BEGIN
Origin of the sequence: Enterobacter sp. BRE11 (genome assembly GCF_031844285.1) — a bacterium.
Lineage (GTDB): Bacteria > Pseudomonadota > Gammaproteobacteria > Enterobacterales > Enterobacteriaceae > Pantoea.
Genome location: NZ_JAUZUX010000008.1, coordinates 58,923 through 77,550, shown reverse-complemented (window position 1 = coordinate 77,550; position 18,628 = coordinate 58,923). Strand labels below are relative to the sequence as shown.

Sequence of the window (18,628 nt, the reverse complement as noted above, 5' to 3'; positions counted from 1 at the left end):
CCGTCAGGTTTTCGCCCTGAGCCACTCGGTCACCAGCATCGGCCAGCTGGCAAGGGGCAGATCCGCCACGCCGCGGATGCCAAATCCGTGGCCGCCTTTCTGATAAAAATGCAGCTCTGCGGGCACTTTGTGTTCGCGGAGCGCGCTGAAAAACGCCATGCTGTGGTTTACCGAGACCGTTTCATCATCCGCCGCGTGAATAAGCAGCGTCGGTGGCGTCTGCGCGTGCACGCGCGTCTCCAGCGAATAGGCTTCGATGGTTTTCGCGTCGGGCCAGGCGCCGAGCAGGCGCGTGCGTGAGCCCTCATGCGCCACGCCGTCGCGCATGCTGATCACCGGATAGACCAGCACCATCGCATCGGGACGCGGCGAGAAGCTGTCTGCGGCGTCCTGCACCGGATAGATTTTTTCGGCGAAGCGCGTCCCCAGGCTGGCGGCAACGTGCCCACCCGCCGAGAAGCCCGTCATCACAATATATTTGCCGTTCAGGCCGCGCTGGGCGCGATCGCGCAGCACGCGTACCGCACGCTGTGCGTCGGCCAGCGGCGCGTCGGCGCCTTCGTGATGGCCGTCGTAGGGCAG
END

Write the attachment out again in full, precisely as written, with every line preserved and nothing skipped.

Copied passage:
Origin of the sequence: Enterobacter sp. BRE11 (genome assembly GCF_031844285.1) — a bacterium.
Lineage (GTDB): Bacteria > Pseudomonadota > Gammaproteobacteria > Enterobacterales > Enterobacteriaceae > Pantoea.
Genome location: NZ_JAUZUX010000008.1, coordinates 58,923 through 77,550, shown reverse-complemented (window position 1 = coordinate 77,550; position 18,628 = coordinate 58,923). Strand labels below are relative to the sequence as shown.

Sequence of the window (18,628 nt, the reverse complement as noted above, 5' to 3'; positions counted from 1 at the left end):
CCGTCAGGTTTTCGCCCTGAGCCACTCGGTCACCAGCATCGGCCAGCTGGCAAGGGGCAGATCCGCCACGCCGCGGATGCCAAATCCGTGGCCGCCTTTCTGATAAAAATGCAGCTCTGCGGGCACTTTGTGTTCGCGGAGCGCGCTGAAAAACGCCATGCTGTGGTTTACCGAGACCGTTTCATCATCCGCCGCGTGAATAAGCAGCGTCGGTGGCGTCTGCGCGTGCACGCGCGTCTCCAGCGAATAGGCTTCGATGGTTTTCGCGTCGGGCCAGGCGCCGAGCAGGCGCGTGCGTGAGCCCTCATGCGCCACGCCGTCGCGCATGCTGATCACCGGATAGACCAGCACCATCGCATCGGGACGCGGCGAGAAGCTGTCTGCGGCGTCCTGCACCGGATAGATTTTTTCGGCGAAGCGCGTCCCCAGGCTGGCGGCAACGTGCCCACCCGCCGAGAAGCCCGTCATCACAATATATTTGCCGTTCAGGCCGCGCTGGGCGCGATCGCGCAGCACGCGTACCGCACGCTGTGCGTCGGCCAGCGGCGCGTCGGCGCCTTCGTGATGGCCGTCGTAGGGCAG